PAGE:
The US should consider using tactical nuclear weapons against Iran if war appeared likely, according to a House Republican. (US Air Force)
WASHINGTON — A hawkish US House Republican says the United States should use tactical nuclear weapons to destroy Iranian nuclear facilities if war with the Islamic republic becomes necessary.
House Armed Services Committee member Rep. Duncan Hunter, R-Calif., threw down that bold gauntlet Wednesday morning during a C-SPAN interview in which he also suggested Middle East “culture” fosters dishonest negotiators.
Asked if war with Iran is inevitable, Hunter replied: “I sure as Hell hope not.”
But if push came to shove and US officials deemed strikes necessary, Hunter turned hawkish.
He said any American strike would be a “massive aerial bombing campaign,” adding that such a mission should not feature any “boots on ground.” Then, Hunter said the US should use its “tactical nuclear weapons” on Iranian targets.
The B61 is America’s primary tactical nuclear weapons, experts say.
Notably, Sheldon Adleson, the top political donor to Republican candidates, also recently called for the US to nuke Iran.
Kingston Reif of the Center for Arms Control and Non-proliferation told Defense News that “the preventative, first-use of nuclear weapons against Iran would have a devastating impact on US national security and dismember US power and standing in the world.”
“That a senior Republican member of the House Armed Services Committee is even suggesting such a possible course of action is the height of reckless irresponsibility and so far out of bounds it is astonishing,” Reif said. “The first use of nuclear weapons against Iran would guarantee a mad Iranian dash to acquire nuclear weapons to deter future such US attacks, likely convince other potential US adversaries in the region and around the world to acquire their own nuclear weapons to ward off a potential future US attack.”
Hunter also slammed the recent preliminary pact between Tehran and the UN Security Council, under which Iran has agreed to cease some nuclear activities in return for sanctions relief and facility inspections.
“Iran has to do nothing,” Hunter said, saying the Obama administration intends to merely “pray Iran will act differently” than its various leaders have “for the last 40 years.”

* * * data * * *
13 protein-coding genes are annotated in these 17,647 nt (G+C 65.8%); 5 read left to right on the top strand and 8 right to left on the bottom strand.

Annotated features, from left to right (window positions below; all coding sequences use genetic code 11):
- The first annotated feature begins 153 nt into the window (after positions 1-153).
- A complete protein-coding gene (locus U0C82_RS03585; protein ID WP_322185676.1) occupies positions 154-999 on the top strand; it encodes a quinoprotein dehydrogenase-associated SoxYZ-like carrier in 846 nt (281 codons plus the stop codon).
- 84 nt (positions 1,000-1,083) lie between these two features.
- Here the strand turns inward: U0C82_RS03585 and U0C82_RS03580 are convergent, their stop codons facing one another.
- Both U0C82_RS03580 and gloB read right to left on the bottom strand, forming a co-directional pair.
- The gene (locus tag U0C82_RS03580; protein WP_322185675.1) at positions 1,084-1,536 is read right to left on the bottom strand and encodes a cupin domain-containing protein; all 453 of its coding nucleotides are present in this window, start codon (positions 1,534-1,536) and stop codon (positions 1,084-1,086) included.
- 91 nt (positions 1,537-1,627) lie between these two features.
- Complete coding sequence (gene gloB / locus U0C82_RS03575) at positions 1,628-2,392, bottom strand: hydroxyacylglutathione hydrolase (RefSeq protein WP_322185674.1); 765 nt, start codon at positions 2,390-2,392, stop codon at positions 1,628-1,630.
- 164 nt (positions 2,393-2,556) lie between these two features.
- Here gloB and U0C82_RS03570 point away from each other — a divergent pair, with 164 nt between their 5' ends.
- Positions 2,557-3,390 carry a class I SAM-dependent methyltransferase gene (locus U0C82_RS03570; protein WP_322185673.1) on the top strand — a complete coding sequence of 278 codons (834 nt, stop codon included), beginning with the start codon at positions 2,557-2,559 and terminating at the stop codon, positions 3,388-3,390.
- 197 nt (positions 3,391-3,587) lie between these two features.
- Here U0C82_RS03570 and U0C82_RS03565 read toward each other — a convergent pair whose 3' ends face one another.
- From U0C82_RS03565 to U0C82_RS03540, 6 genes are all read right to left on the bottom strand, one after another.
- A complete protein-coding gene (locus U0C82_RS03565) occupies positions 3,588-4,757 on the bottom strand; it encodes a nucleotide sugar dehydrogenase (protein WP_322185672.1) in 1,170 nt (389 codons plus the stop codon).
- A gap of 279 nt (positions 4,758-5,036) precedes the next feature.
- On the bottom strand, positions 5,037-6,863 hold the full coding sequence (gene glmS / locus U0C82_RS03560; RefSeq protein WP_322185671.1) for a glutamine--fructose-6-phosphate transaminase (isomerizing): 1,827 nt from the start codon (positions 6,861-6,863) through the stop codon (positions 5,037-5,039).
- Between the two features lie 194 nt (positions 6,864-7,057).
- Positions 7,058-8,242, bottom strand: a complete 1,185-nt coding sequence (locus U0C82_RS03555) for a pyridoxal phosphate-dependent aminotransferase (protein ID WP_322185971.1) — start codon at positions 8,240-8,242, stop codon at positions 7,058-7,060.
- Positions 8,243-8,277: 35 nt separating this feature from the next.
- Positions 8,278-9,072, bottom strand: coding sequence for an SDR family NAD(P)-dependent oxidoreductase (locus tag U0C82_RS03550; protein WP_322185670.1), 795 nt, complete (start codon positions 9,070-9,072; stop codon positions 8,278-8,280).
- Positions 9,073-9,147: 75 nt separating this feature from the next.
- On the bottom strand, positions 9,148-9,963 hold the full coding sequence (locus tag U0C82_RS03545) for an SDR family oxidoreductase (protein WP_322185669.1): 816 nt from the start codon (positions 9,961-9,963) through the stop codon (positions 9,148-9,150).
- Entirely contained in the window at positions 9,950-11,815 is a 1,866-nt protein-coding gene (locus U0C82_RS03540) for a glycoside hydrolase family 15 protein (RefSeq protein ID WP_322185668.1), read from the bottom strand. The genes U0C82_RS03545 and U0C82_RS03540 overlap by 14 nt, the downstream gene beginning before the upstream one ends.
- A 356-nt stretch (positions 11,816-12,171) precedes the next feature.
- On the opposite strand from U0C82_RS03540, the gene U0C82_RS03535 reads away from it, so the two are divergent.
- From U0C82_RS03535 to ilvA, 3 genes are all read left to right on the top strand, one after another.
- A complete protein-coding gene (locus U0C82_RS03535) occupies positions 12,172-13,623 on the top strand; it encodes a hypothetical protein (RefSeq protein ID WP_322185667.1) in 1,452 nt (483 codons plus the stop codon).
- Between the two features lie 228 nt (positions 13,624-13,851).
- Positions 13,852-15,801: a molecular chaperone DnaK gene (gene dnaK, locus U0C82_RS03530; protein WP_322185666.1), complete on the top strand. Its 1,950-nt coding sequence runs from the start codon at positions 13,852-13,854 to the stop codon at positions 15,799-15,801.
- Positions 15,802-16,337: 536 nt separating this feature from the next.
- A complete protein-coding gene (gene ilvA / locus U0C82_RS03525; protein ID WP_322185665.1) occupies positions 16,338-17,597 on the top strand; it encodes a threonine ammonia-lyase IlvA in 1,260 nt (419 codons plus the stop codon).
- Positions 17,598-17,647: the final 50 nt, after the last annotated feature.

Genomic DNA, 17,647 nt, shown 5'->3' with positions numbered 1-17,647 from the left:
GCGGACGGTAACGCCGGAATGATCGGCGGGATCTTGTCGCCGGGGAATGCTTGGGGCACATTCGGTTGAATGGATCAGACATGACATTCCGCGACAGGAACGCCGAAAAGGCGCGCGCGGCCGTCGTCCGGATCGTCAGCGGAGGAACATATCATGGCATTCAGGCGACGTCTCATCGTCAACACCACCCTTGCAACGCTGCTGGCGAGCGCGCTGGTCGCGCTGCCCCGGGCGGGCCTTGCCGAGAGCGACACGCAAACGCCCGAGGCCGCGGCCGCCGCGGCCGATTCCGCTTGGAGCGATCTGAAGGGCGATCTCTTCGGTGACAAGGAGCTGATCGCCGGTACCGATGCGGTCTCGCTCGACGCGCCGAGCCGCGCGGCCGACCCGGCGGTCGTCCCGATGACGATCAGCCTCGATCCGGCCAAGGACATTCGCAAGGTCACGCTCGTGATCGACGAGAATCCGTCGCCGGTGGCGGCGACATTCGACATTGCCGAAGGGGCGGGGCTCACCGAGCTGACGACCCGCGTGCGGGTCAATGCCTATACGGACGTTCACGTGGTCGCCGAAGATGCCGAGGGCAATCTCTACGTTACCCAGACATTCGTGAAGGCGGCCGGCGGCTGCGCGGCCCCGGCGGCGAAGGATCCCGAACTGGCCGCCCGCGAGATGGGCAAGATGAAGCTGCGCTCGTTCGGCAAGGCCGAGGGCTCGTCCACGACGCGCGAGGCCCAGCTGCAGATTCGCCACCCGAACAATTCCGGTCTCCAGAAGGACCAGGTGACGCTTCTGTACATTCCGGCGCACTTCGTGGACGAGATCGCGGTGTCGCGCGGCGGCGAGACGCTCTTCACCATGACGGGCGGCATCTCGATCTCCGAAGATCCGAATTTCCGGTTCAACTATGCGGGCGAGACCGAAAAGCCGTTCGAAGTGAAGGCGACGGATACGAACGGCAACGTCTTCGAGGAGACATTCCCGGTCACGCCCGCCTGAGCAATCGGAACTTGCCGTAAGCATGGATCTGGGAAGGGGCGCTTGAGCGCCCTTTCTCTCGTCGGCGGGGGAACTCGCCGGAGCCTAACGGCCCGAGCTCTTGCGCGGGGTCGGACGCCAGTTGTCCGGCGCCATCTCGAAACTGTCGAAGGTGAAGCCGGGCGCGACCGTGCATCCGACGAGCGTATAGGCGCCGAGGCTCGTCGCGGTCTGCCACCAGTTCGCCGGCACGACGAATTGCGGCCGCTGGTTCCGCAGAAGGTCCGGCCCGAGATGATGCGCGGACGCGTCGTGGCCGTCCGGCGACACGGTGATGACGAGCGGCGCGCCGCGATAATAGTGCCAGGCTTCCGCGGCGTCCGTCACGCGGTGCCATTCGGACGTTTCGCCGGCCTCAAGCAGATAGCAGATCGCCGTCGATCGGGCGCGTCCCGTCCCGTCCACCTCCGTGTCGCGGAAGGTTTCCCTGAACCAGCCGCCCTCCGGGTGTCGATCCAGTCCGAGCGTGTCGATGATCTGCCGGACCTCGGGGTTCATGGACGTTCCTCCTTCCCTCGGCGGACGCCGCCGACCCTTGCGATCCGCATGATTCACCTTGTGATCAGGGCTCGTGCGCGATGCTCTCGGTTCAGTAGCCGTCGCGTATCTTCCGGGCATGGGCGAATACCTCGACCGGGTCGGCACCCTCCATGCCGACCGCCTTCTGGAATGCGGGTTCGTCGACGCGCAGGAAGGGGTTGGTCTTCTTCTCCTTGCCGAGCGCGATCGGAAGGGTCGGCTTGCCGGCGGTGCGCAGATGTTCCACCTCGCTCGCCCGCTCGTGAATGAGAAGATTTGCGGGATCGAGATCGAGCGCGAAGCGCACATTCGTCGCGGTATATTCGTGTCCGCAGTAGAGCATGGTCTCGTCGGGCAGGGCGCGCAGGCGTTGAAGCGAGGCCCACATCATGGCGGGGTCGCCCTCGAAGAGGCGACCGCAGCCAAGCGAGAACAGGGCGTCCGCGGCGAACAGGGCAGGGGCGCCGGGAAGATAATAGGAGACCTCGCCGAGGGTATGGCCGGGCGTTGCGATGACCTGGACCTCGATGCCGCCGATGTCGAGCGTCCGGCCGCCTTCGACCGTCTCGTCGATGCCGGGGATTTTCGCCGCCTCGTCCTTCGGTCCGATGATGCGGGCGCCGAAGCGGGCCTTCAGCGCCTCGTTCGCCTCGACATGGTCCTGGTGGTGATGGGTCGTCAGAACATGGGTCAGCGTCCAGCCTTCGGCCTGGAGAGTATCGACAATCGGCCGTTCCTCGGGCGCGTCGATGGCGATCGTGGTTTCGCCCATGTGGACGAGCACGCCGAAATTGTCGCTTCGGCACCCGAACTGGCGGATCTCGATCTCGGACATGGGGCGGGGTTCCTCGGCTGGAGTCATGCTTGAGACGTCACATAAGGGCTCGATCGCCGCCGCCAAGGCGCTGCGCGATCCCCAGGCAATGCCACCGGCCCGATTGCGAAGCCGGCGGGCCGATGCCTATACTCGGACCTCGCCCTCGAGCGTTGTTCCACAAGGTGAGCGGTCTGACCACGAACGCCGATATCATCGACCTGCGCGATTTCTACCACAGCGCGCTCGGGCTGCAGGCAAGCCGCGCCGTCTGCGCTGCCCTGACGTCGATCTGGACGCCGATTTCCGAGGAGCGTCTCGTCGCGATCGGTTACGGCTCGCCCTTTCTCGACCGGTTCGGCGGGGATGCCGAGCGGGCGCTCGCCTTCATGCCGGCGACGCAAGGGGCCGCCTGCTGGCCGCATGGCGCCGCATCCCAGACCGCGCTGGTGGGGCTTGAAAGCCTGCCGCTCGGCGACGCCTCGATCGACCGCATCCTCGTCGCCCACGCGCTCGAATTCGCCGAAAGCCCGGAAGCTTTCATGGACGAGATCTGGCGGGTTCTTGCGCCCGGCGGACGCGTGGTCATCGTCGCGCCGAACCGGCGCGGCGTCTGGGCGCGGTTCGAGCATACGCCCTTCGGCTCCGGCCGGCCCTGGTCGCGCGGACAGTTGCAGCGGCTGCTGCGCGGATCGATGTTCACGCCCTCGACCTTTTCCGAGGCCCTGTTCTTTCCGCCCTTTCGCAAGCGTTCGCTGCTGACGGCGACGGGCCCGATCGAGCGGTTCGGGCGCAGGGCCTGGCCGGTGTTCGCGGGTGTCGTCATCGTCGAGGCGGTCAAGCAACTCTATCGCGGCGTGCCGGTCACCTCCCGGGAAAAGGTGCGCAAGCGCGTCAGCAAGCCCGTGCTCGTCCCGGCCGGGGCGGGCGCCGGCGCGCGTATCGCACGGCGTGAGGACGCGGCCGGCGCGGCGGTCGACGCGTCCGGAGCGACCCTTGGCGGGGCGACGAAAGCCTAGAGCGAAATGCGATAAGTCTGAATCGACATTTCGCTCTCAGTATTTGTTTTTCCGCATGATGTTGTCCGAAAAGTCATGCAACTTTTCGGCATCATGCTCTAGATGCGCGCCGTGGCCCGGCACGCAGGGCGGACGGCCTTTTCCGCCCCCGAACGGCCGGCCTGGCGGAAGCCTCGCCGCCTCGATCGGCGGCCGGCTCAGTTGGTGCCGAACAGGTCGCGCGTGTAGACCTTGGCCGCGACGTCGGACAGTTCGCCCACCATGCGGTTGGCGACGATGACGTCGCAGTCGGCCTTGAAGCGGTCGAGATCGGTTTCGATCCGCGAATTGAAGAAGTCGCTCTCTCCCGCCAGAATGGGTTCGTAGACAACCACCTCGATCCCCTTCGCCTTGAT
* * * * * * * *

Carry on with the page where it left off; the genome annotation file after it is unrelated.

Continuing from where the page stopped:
Echoing other congressional Republicans and conservative pundits, Hunter said the White House and other Security Council nations erred in inking a preliminary Iran deal that allows Tehran to enrich any uranium. Hunter said Iranian officials are “not trustworthy,” then said all Middle Easterners — due to their “culture” — cannot be trusted at the negotiating table.
“It is part of the Middle East culture” to “do anything you can … to get the best deal,” Hunter said.
Asked by a C-SPAN host if he believes all Middle Easterners are liars, Hunter did not directly discount the notion.
The conservative HASC member also accused, citing the Iran deal, the Obama administration of “making friends with our former enemies” while purposely distancing America from longtime allies in the region like Saudi Arabia.
When a caller suggested Hunter and other GOP lawmakers are unwilling to “give peace a chance” with Iran, he suggested again that Iran is not a rational, honest negotiator.
Hunter also criticized the administration for negotiating with Iran when it has “invaded other nations by proxy,” pointing to its alleged support of terrorist organizations in Syria, Iraq and beyond.
To be sure, Washington Republicans are in lockstep against the preliminary Iran nuclear deal.
GOP members of the House Foreign Affairs Committee are expected to hammer Secretary of State John Kerry next Tuesday when he testifies on the preliminary pact.
In a preview of that House hearing, Danielle Pletka, an analyst at the conservative American Enterprise Institute, told Defense News on Tuesday that the text of the preliminary deal with Iran should have clearly stated that the US considers Tehran “a state sponsor of terror.”
Pletka bristled at the notion that Iran would have little incentive to agree to any deal that included such text.